Dalswinton, Bankfoot Forts I & II
Fortlet and Roman Fort
The Dalswinton Military Complex
The first Roman encampment at Dalswinton was a large installation built on the banks of the River Nith during the early campaigns of Agricola sometime around 80AD. The occupation of this ‘vexillation fortress’ was short, very likely only a single winter, after which the fortress was considerably reduced in size as the campaigns of this intrepid general moved the scene of fighting away to the north. The reduced fort was itself abandoned after a short period, probably due to flooding, to be replaced by another, slightly smaller fort on higher ground to the north-east. This second site was completely rebuilt and considerably enlarged during the tenure of governor Sallustius Lucullus, Agricola’s successor c.90AD, in order to house two auxiliary cavalry units. It is likely that the complex at Dalswinton, in at least two separate phases during the Flavian and Trajanic periods, constituted the Roman military headquarters in south-west Scotland.
The Agricolan/mid-Flavian Forts at Dalswinton Bankfoot Farm
Probable Vexillation Fortress (Agricolan) Dalswinton Bankfoot I
Bankfoot I: The first semi-permanent military site in the Dalswinton area was built on the flood-plain of the Nith south of Dalswinton and west of Dalswinton House. Since discovery from the air by Professor St. Joseph in 1972, it has always been known that a large fort lay on the river holms at Bankfoot, but it was not until the north angle was discovered from the air in 1984 that the fort’s very-large size became apparent. The encampment defined by its double ditch system measures about 1,315 feet by 715 feet (c.400 x 218 m), enclosing an area of around 21½ acres (c.8.7 ha); this is sufficiently large enough to have housed a considerable proportion of a Roman legion, plus a couple of auxiliary cavalry units, a combined force of 2,000+ infantry and 1,000 cavalry. An establishment of this size and character is known as a ‘vexillation fortress’.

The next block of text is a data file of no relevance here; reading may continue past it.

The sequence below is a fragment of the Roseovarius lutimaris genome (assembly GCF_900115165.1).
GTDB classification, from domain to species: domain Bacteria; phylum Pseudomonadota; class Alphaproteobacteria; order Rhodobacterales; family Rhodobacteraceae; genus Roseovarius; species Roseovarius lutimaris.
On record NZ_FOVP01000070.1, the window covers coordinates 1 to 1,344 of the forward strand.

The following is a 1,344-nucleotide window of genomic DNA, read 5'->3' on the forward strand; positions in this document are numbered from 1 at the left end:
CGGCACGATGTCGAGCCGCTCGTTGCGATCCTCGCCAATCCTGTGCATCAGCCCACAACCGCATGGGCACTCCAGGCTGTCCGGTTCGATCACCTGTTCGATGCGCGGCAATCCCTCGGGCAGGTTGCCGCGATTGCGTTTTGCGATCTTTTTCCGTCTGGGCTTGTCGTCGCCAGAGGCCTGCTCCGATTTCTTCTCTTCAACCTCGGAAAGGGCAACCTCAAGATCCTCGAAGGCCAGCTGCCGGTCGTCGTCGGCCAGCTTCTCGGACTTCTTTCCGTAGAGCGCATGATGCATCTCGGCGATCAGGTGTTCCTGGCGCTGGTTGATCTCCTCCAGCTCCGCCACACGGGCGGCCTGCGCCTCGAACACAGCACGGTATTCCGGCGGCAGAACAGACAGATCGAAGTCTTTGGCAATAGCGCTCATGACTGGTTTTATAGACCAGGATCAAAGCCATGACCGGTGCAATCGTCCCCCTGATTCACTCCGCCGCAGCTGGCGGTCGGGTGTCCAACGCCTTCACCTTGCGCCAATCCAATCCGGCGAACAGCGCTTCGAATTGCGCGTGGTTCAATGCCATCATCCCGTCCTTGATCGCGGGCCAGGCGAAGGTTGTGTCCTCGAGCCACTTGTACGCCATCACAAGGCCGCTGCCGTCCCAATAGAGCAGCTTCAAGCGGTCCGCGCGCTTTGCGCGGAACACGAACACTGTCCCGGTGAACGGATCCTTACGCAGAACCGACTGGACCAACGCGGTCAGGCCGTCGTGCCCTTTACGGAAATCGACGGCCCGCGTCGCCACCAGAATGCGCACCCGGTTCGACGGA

Large Auxiliary Fort (Mid-Flavian) Dalswinton Bankfoot II
Bankfoot II: After a short period of occupation the fortress (Bankfoot I) was reduced in size to that of a large fort. This second fort measured around 715 ft by 570 ft (c.218 x 174 m) and enclosed an area of 9¼ acres (c.3.7 ha). It was abandoned after a short time in favour of the site at Bankhead, situated on higher ground some 500 ft. (152 m) to the north, probably after severe flooding one Winter.
References for Dalswinton
- Air Reconnaissance of North Britain by J.K. St. Joseph in J.R.S. xli 1951 pp.58/9;
- Roman Britain, 1910-1960 by I.A. Richmond in J.R.S. l (1960) p.183;
- The Roman Occupations of Scotland by B.R. Hartley in Britannia iii (1972) pp.1-55;
- Air Reconnaissance in Britain, 1969-72 by J.K. St. Joseph in J.R.S. lxiii (1973) p.217;
- Air Reconnaissance in Britain, 1973-76 by J.K. St. Joseph in J.R.S. lxvii (1977) pp.131-3 & fig.5;
- Roman Britain by Peter Salway (Oxford 1981) p.151;
- Air Reconnaissance in Roman Britain 1977-1984 by G.S. Maxwell & D.R. Wilson in Britannia xviii (1987) p.27.
Roman Roads near Dalswinton
NW (3) to Barbvrgh Mill NNW (12) to Drvmlanrig (Dumfriesshire) ESE (13) to Ladyward (Dumfries & Galloway) Possible Road: SW (20) to Glenlochar (Dumfries & Galloway) Probable Military Road: SW (20) to Lovcovivm (Glenlochar, Dumfries & Galloway) possible road: E (6) to Mvrder Loch